2. World Health Organization Statement on Cesarean Section Rates. April 15, 2015.http://www.who.int/reproductivehealth/publications/maternal_perinatal_health/cs-statement/en/. Last sourced 2015.7.24.
3. WORLD HEALTH ORGANIZATION., 2002. Towards a common language for functioning, disability and health : ICF. Geneva: World Health Organisation.
4. Buttner, M. M., Brock, R. L., O'Hara, M. W., & Stuart, S. (2015). Efficacy of yoga for depressed postpartum women: A randomized controlled trial. Complementary Therapies in Clinical Practice, 21(2), 94-100. doi:10.1016/j.ctcp.2015.03.003 [doi]
5. Sharma, M., & Branscum, P. (2015). Yoga interventions in pregnancy: A qualitative review. Journal of Alternative and Complementary Medicine (New York, N.Y.), 21(4), 208-216. doi:10.1089/acm.2014.0033 [doi]
6. Curtis, K., Weinrib, A., & Katz, J. (2012). Systematic review of yoga for pregnant women: Current status and future directions. Evidence-Based Complementary and Alternative Medicine : ECAM, 2012, 715942. doi:10.1155/2012/715942 [doi]
This continuing education seminar is targeted to physical therapists, occupational therapists, physical therapist assistants, occupational therapist assistants, registered nurses, nurse midwives, and other rehabilitation professionals. Content is not intended for use outside the scope of the learner's license or regulation. Physical therapy continuing education courses should not be taken by individuals who are not licensed or otherwise regulated, except, as they are involved in a specific plan of care.
Pre-Readings: There are no assigned pre-readings for this course
What to bring:
1 yoga mat
2 yoga blankets (Mexican blankets are fine)
1 yoga strap (quick release buckle)
2 yoga blocks
Participants should wear comfortable exercise clothes for this course
Upon completion of this continuing education seminar, participants will be able to:
1. Define a biopsychosocial approach to patient evaluation and treatment specifically related to a yogic model of care for the pregnant patient.
2. Describe systemic changes related to pregnancy within each trimester and the integrative methodology which address the changes.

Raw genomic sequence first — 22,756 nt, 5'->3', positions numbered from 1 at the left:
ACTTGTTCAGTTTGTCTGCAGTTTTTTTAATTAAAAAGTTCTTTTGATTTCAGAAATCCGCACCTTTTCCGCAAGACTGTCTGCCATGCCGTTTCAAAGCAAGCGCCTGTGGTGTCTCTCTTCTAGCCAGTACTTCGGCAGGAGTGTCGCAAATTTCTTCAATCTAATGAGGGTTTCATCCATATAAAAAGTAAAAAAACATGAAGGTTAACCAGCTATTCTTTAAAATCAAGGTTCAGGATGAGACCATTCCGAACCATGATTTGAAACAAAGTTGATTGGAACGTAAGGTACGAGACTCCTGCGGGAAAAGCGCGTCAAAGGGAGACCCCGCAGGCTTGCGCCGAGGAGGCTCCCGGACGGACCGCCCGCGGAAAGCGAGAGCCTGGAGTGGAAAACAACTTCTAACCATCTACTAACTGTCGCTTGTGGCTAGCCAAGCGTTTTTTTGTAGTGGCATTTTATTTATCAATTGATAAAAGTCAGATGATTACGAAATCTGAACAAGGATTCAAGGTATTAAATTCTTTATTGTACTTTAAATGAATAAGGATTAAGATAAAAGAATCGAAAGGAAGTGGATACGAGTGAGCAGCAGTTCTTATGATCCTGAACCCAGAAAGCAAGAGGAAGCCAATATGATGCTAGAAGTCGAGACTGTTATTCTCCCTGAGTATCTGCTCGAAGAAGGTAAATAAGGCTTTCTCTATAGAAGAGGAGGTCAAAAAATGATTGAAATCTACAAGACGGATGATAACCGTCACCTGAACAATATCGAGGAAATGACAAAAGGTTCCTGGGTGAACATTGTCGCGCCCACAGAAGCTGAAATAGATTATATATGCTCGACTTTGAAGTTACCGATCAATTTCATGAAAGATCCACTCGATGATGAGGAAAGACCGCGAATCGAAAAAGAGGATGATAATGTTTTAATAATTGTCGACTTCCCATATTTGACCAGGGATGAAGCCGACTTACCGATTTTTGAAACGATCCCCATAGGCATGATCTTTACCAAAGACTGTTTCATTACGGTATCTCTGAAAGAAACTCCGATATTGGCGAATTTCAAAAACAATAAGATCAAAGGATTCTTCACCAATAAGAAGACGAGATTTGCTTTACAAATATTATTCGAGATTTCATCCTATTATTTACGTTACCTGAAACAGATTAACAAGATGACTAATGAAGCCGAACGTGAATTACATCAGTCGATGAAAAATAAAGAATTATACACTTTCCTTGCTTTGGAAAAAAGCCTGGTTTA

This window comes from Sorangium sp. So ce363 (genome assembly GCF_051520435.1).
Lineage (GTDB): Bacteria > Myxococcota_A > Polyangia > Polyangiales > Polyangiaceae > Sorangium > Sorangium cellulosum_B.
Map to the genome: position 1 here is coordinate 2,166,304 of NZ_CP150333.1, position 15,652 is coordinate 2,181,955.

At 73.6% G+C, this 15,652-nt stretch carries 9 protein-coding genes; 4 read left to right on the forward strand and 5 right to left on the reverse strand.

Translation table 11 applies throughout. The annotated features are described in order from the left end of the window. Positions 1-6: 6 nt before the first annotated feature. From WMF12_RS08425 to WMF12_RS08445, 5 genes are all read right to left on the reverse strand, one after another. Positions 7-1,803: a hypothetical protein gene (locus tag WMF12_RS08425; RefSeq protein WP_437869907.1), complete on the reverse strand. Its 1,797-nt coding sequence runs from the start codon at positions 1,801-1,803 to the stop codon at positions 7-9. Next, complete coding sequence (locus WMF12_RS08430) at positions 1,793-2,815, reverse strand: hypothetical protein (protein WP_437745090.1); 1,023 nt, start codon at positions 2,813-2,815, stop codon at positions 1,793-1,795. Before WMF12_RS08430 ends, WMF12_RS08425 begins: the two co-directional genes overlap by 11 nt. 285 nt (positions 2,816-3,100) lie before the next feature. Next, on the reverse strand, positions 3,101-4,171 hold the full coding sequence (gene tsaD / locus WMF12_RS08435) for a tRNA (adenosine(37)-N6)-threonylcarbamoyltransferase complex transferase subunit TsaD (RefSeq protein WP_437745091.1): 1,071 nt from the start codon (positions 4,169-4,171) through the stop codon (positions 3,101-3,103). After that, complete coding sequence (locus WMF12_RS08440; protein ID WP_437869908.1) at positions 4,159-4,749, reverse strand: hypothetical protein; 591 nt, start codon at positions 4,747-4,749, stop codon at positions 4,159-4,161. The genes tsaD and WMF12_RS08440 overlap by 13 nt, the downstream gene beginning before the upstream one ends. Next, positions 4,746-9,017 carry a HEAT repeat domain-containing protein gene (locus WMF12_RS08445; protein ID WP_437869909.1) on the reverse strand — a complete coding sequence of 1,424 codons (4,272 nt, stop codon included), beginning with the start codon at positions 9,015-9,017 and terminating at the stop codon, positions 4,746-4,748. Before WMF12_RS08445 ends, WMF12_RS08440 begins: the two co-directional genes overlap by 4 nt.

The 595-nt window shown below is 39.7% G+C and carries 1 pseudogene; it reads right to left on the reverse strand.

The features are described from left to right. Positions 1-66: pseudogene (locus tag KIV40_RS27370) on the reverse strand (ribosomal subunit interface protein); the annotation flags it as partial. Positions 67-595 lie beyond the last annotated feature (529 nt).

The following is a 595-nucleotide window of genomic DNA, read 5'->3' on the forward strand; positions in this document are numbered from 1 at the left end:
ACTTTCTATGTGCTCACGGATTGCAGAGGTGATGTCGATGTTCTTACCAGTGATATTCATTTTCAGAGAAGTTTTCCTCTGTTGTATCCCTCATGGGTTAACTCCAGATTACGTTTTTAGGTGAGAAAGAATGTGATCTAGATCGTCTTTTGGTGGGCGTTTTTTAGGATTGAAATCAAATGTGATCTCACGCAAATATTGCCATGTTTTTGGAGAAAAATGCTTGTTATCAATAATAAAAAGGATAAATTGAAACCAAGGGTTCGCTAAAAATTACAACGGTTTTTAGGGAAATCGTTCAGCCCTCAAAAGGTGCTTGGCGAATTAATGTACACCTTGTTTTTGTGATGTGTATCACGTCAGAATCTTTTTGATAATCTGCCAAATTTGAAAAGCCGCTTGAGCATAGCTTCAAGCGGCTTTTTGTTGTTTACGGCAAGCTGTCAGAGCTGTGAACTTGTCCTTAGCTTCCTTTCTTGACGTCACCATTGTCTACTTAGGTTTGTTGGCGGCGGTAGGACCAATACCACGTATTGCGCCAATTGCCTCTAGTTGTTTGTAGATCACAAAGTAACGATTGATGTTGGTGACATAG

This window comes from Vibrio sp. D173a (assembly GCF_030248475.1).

3. Develop safe yoga prescriptions for the pregnant patient in individual and group settings based on the latest integrative prenatal medicine.
4. Prescribe yoga and other complementary methods based on signs and/or symptoms common to each trimester during pregnancy.
5. Differentiate yoga postures and their indications and contraindications for use during pregnancy.
6. Create safe yoga programs for the high-risk patient during pregnancy.
7. Demonstrate breathing, meditation, and guided imagery techniques for relaxation and stress management during pregnancy.
8. Analyze 3 business practices to promote prenatal yoga programs and maximize community visibility.
We always want to hear from those interested in hosting our courses. We work with healthcare organizations of all types, sizes, and locations. Please, Contact us about Hosting Yoga as Medicine for Pregnancy or any other course!
Relevant material I can use immediately with my patients. Excellent presentation.
- Veronica Whetsel MPT, PYT-C - Arnold, MD
Prenatal Yoga Therapy is a wonderful course - it has been well researched and well written by Ginger. The depth of her knowledge in prenatal yoga is fantastic.
-Certified Nurse Midwife, RN, yoga teacher, Greensboro, NC
Excellent course! Very informative, interesting, and applicable to my current patient population and treatment.
- Adina Leifer PT, DPT - Norwalk, CT